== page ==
This historic context illuminates that the events of 1967 did not “just happen” over a few days but were catalyzed by decades of policies and practices. What is equally important though, Williams is quick to point out, is what happened after the rebellion. As white people abandoned the city, Williams and hundreds of others took to work in community organizing and rebuilding what was left. Reflecting on that time, some of his proudest memories of Newark include organizing alongside neighbors for new affordable housing, establishing a workforce program, and in 1970, taking on the Democratic party to elect Newark’s first black mayor through an entirely grassroots campaign. Early on, neighbors and local churches pitched in resources to support these movements, artists re-opened abandoned spaces, and later in the 1980s, LISC Newark—a nonprofit community development financial institution (CDFI)—was opened, going on to finance thousands of units of affordable housing and community spaces. After years of disempowerment, first by slavery, then by racist policies and practices, black Newark residents were shaping their future.

In 2017, the New York Times approvingly declared “New Jersey’s largest city is finally turning a corner”, transforming into a “hub for the arts and higher education and the growing vibrancy of its bustling ethnic neighborhoods”. The revitalization has not gone unnoticed by the real estate industry and large corporations. Now the question is, will long-time Newark residents get to stay and benefit? There is reason to be hopeful. Newark residents have taken pre-emptive measures to secure protections such as tightening rent control laws, inclusionary zoning which requires a 20-30% affordable housing set aside for new housing construction, and most recently, right to counsel legislation. But these movements will need sustained support in order for Newark’s growth to be shared equitably.

In PLACES, we learn that powerful questions are essential to disrupt that status quo of whiteness that perpetuates the professional world—including in philanthropy—and move us toward racial equity. These are two that emerged from my visit to Newark, which have stuck with me:

  • Instead of asking, “What is lacking in communities of color?” we must constantly be asking, ‘what are the systemic and historic reasons that have led to racial disparities?”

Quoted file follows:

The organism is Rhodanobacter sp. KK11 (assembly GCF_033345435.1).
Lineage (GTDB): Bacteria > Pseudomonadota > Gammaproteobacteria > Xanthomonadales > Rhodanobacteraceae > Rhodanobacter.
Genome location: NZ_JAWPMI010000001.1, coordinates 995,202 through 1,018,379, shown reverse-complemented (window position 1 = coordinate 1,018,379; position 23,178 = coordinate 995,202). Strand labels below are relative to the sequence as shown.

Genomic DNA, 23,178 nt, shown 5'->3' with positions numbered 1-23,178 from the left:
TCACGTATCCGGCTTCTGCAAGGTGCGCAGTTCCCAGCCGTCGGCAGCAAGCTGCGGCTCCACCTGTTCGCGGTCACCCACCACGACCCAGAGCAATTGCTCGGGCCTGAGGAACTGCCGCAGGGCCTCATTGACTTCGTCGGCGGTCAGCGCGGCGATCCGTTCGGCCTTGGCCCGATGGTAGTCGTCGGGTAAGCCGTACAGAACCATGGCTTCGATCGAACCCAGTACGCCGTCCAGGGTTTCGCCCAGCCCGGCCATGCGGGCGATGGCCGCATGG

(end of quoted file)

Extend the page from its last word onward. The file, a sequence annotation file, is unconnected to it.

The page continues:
• Instead of asking, “How can we help communities of color?” we must ask, “how do we direct more resources to communities so that they can be at the center of creating their own solutions?

My visit to Newark left me with the conviction that—now more than ever before—it is necessary for philanthropy to support residents so that they can continue to have a voice in determining their own future. For Judith Thompson Morris, one way that LISC Newark is doing this is through the Newark Resident Leadership Academy, which provides leadership training for residents and small grants to implement neighborhood-driven initiatives, and in the process build up local networks. For Williams, what is most essential is supporting the grassroots organizing which rebuilt Newark in the first place. Both Morris and Williams agree: charity will not help Newark; only sustained support for community led initiatives will bring about long-term systemic change.

As Williams told me after our visit, “If donors want to see change in America, they have to be willing to invest in the people who are willing to bring about that change—people willing to take risks, to take a stand and make sure others come to understand that they too have the power to make change.” 

A photo inside a new development, Harrison Urby, off the Harrison PATH stop which opened in 2017.


About the Author

Grace Chung is the Senior Community Development Officer for LISC New York City. She is a current fellow in the 2019 PLACES class.